Making Chesapeake Airwaves

By Siobhan Hagan

MarMIA recently published a post about the local news collection held by the University of Baltimore’s Langsdale Library Special Collections. In that post there is included a brief history of the local television stations in Baltimore. It is important to research the history of television in Baltimore in much greater depth: to understand what has been kept, what has been lost, and where we should start preservation activities. However, conducting research into this topic is not as easy as it might seem: this is a recent history, happening only within the last 75 years. It should be easy to find information, but it is not. Today’s blog entry is more about where this information could potentially be found.

Each of the current television stations have a Wikipedia page that offers a decent amount of information about the station’s history. They all have a short synopsis of the station’s history, the most important shows and people associated with the station. My favorite part of Wikipedia though is the “External Links” and “References” sections. That can lead you to really valuable and reputable sources. For example, looking at WJZ’s Wikipedia page, I find that I definitely want to read the following article: “WAAM’s big day; new TV outlet was on air 23 hours Nov. 2-3” in Broadcasting – Telecasting from November 15, 1948. It even gives me the page number!

The video sharing website Youtube has a wealth of information. Just entering “WJZ” in the search box brings up 11,500 video results. Scrolling down the first page of results, each hit seems relevant. Mostly there are promos, news opens and closes from various decades. On the second page is one of my favorite videos, Behind the Scenes at Eyewitness News, showing the minutes leading up to the evening WJZ-TV Eyewitness News live broadcast in 1992.

But these are all news-related and the oldest seems to be from the 1970s. Local television stations produced many other types of programs that aired throughout the day. Some off the top of my head from WJZ were The Buddy Deane Show and It’s Academic. They only seem to pop up when you search for them directly on Youtube.

Other sources to consider for research could be found at various Maryland libraries and archives. The Maryland Room at the Enoch Pratt Free Library on Cathedral Street in Baltimore has various existing and now-defunct papers on microfilm, such as The Baltimore American, The Baltimore Sun and The Evening Sun, and The Afro-American. These can be searched for international, national, and local important historical events of the time period, and list the show titles, dates, and times broadcast. The Library of American Broadcasting at the University of Maryland has the Tom O’Connor Collection: an extensive collection of primary source materials compiled by a radio and television professional from Baltimore who had intended to write a history of Baltimore television.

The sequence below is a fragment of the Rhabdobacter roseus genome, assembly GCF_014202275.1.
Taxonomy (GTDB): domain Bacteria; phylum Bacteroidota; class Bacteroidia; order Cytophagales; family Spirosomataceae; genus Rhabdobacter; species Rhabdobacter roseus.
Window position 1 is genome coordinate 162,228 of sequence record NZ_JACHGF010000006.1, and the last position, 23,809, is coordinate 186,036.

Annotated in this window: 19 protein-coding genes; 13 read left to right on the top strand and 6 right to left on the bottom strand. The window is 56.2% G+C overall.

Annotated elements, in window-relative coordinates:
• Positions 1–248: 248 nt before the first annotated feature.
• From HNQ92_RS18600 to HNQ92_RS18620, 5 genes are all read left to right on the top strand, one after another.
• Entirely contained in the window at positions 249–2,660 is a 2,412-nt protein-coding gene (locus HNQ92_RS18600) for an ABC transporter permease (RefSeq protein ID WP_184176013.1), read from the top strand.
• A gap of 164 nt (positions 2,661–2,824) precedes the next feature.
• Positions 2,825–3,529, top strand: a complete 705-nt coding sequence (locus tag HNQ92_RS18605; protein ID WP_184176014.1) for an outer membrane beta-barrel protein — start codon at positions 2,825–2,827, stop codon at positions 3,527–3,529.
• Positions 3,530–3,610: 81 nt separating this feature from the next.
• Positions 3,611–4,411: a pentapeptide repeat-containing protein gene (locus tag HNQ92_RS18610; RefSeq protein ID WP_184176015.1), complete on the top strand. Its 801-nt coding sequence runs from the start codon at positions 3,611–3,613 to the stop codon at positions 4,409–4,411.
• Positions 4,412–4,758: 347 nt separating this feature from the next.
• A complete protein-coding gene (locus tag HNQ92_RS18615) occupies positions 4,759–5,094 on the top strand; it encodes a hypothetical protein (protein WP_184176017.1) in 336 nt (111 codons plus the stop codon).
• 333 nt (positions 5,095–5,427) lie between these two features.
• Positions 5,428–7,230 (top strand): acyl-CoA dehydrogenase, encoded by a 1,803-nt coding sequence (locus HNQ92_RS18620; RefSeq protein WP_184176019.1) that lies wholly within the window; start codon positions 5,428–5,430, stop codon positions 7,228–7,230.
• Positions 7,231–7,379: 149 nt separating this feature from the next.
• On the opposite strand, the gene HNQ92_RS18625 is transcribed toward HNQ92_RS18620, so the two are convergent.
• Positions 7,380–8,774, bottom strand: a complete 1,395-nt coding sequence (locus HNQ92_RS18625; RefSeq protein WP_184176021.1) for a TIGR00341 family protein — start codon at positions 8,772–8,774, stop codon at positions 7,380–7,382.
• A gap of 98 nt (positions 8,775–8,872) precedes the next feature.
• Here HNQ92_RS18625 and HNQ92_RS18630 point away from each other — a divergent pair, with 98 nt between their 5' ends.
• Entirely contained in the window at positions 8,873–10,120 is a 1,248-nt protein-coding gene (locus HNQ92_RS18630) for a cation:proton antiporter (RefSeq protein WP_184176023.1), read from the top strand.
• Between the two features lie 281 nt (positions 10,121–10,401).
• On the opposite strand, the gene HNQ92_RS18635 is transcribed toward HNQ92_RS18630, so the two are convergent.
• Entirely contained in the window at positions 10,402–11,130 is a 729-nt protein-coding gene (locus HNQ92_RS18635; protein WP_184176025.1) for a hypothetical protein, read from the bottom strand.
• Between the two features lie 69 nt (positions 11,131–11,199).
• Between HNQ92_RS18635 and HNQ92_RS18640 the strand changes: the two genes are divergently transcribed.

I went to visit the WJZ-TV Station for a tour and to interview employees in 2010. I was working on my Master’s thesis, and my objective was to learn more about the details regarding the switch from film to video in the 1970s. The highlight was definitely meeting Don Scott and Marty Bass (and his dog Dixie)—two men I grew up watching every morning before school; from kindergarten through high school (and still when I go home and get up early enough). The station should have paperwork, right? There is a hallway I went through with an extensive exhibit of the history of the television station including photos and some ephemera. Who put all of this together, where did they get the information? My guide was not able to help me in figuring out these questions. My dream would be to conduct in depth oral histories of retired station employees to find some of these answers…and probably come up with more questions that need answering.

Another aspect that is related to the history of television in Baltimore is that of the history of television in Washington, DC. There were several local DC television stations also received by television sets in Baltimore, approximately 40 miles away. WDCA/Channel 20 also appeared on cable systems all along the east coast, including almost every system in Maryland. This would mean that a viewer in Baltimore County would be just as likely to remember their Baltimore television experiences as including many WDCA shows. For example, the locally famous character of Count Gore De Vol hosted a late night horror movie show called “Creature Feature” on WDCA, a local DC-area station, which was also broadcast in Baltimore and throughout Maryland. Another station like this was WJLA-TV from DC.

And this only scratches the surface: this post has been focusing on Baltimore area network affiliate stations, but what about Maryland Public Television and all those amazing public access cable TV stations across the entire state of Maryland? Maybe some day some one will take up Tom O’Connor’s work and write the quintessential history of television in Maryland: it’ll be a doozy!

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